Delay on town’s drop site irks some on council

An update Tuesday on the effort to finally get the town’s new large item drop site up and running didn’t sit well with some on Pulaski Town Council.

Town Manager Shawn Utt reported to council that he had met last Friday with County Administrator Jonathan Sweet about moving the drop site project forward, and on how to provide Pulaski area residents with a site in which to bring brush so they won’t have to continue transporting it to either the Dublin or Fairlawn drop sites.

Utt told council the easiest approach to get something happening on the issue now is to move the trash portion of the drop site from Dora Highway to the town-owned property off Lafayette Avenue behind the Pulaski County Sheriff’s Office; and then find a temporary site for brush.

This, Utt explained, would give the town time to work out a solution with the Honeywell company which owns land next to the town’s property.

The town’s land off Lafayette was donated by Honeywell.  A plan was drawn up by the county’s Public Service Authority for a new drop site on that land that would replace the Dora Highway site and accept brush.

However, the plan requires more land than the town owns at the site, and the town is hoping to secure more land from Honeywell to place the entire drop site operation at that location.

So far, the town has gotten nowhere in pursuing the matter with Honeywell. In the meantime, town residents must transport their brush to Dublin or Fairlawn.

Utt said the issue would be taken back to the PSA to be put on their meeting agenda for August.

He said the PSA is focusing on the Fairlawn drop site right now, noting it had recently leased additional land near the site from the Peppers Ferry Regional Waste Water Treatment Authority to expand the Fairlawn site significantly to about six acres.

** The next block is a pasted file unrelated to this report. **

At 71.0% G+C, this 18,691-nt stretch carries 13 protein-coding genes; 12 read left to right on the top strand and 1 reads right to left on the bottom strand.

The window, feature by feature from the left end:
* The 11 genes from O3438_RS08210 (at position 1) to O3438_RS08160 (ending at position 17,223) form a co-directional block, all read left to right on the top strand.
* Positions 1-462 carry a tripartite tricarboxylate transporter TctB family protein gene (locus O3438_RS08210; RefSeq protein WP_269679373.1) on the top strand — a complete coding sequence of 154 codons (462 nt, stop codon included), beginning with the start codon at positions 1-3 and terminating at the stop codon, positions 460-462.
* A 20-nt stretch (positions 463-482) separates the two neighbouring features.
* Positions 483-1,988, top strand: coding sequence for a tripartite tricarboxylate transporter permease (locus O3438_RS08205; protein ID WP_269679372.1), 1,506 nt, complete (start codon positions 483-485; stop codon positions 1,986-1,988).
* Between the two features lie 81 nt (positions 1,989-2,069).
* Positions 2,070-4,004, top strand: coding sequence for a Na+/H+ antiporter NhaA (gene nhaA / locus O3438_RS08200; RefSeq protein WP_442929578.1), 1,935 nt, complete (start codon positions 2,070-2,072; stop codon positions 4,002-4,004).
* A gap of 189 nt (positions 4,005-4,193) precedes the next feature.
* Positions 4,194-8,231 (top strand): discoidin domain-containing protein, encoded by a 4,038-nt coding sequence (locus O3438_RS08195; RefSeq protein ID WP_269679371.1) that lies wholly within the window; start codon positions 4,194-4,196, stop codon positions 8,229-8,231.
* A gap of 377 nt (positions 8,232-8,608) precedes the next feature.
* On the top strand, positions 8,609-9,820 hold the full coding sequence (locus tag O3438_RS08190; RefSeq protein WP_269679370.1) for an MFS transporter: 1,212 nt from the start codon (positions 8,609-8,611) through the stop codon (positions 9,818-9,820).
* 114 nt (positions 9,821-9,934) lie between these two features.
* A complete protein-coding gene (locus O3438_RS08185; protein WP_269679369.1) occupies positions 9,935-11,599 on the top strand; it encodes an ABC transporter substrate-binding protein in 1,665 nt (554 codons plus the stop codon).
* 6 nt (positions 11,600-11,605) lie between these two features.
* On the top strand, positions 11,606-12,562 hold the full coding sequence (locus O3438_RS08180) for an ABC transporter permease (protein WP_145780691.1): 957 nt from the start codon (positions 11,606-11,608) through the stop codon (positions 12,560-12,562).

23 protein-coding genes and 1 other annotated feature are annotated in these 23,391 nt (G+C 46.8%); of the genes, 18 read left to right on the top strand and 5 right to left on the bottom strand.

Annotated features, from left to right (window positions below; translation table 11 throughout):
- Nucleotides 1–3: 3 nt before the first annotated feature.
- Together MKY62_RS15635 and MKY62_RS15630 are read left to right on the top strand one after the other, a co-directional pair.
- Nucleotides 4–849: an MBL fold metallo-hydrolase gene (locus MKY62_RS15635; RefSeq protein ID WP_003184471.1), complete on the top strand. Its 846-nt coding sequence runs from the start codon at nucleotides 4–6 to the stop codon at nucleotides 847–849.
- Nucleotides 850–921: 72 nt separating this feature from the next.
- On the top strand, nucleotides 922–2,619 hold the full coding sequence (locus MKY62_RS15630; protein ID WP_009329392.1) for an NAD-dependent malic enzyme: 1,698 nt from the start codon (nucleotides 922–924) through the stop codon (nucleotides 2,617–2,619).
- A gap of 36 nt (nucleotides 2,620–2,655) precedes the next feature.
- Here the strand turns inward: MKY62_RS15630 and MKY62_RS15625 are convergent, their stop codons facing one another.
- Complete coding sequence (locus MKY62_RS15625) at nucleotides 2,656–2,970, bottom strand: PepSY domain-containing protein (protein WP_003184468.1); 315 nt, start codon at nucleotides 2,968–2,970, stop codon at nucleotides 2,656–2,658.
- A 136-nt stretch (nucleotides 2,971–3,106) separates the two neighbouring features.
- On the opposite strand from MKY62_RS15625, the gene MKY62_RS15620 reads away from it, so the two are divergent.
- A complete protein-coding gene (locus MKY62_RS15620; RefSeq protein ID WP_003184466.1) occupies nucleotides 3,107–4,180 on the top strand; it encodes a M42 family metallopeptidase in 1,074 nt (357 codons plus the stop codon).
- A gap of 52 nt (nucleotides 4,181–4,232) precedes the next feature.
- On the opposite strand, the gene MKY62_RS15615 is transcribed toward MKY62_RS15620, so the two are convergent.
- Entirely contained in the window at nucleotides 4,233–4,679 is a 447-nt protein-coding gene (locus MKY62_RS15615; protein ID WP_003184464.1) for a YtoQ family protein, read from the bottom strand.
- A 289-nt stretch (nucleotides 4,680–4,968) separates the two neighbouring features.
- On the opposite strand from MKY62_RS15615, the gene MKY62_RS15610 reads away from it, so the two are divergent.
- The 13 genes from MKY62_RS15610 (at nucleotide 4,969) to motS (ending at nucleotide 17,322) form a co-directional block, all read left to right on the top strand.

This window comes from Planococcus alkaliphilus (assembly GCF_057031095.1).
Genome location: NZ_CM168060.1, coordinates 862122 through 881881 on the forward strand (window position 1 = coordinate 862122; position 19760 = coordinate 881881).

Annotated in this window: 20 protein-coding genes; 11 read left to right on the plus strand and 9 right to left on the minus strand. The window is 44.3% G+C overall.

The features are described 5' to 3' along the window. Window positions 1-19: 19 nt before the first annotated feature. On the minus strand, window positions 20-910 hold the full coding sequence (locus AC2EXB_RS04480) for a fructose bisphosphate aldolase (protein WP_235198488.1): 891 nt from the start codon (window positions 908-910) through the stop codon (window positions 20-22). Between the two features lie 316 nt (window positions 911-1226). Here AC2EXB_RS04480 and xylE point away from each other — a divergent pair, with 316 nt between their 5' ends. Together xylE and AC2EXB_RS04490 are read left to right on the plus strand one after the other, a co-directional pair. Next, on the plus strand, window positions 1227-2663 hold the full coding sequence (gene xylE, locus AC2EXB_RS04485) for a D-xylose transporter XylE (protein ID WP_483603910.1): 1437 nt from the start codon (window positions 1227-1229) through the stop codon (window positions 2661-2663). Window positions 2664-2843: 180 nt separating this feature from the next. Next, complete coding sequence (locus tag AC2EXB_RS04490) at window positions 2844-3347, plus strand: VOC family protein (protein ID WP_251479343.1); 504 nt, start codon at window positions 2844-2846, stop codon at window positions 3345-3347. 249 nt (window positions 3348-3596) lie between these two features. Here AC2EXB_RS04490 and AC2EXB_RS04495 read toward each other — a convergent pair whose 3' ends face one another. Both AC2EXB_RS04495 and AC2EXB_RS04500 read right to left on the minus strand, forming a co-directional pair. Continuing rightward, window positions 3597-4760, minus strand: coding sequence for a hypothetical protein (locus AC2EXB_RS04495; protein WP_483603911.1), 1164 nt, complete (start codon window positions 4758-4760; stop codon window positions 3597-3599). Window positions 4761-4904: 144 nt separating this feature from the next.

“I’m hoping we don’t get left behind,” Utt said to council.

“Realistically, based on these conversations, we probably won’t have anything for our citizens until mid- to late-fall,” stated Councilman Joseph Goodman.

Utt responded spring is more likely.  “There’s a lot of dirt that has to be brought in – fill material,” Utt said. “A realistic estimate would be six months of work.”

Saying the town needs to find a short-term solution, Goodman said the county’s PSA has “insulted” the town for four or five years now on the drop site issue.

“Now they’re going to put money into Fairlawn and get that done while we continue to languish, waiting for them to make a decision,” he said.

“At what point can we just do it and send them a bill,” Goodman asked.

Utt said, even if the town moved ahead on its own, it would still take a couple of months of work.

“We can try to see if we can get on their July agenda instead of August,” Utt offered.

“It would be good to advance it,” Goodman said. “The citizens of this town are talking about it. They are frustrated by the fact they must waste their time driving to Dublin. It costs them time, money for fuel. Some don’t have trucks and it becomes more of a project to figure out how they’re going to get their brush there as opposed to making a couple short trips to a site here in town.”

According to Utt, Sweet said he is hearing complaints from people from Robinson Tract, Draper and areas south of Claytor Lake who would consider Pulaski’s drop site as their first stop rather than driving to Dublin or Fairlawn.

Goodman continued that a lot of people in town are starting to think the county has forgotten about them. “They’re wondering what they’re paying county taxes for, and they starting to believe the county doesn’t want to do anything for them. It’s insulting. We’ve been waiting four or five years. Sure, what’s another six months. But if they’re putting money into Fairlawn, why can’t they wait and do the project that’s been on the horizon for years.”

Utt said a temporary solution would be to move the trash portion of the Dora Highway site to the Lafayette Avenue site, and have brush taken to one of a handful of possible sites in town.

The brush site, however, must be a manned site, Utt said. The tub grinder used to grind up brush is owned by the New River Resource Authority.  A while back it was damaged by a piece of metal that was ground up along with brush. Utt said the NRRA now requires someone to observe the brush as it is unloaded to ensure no metal is mixed in.

Utt said a part time employee could be hired to man the site.

Goodman suggested letting the PSA foot the bill.

“Even if they just operated it one day a weekend. People would be happier than they are now,” Goodman said, noting that in three weeks it will be leaf season and the problem will get worse.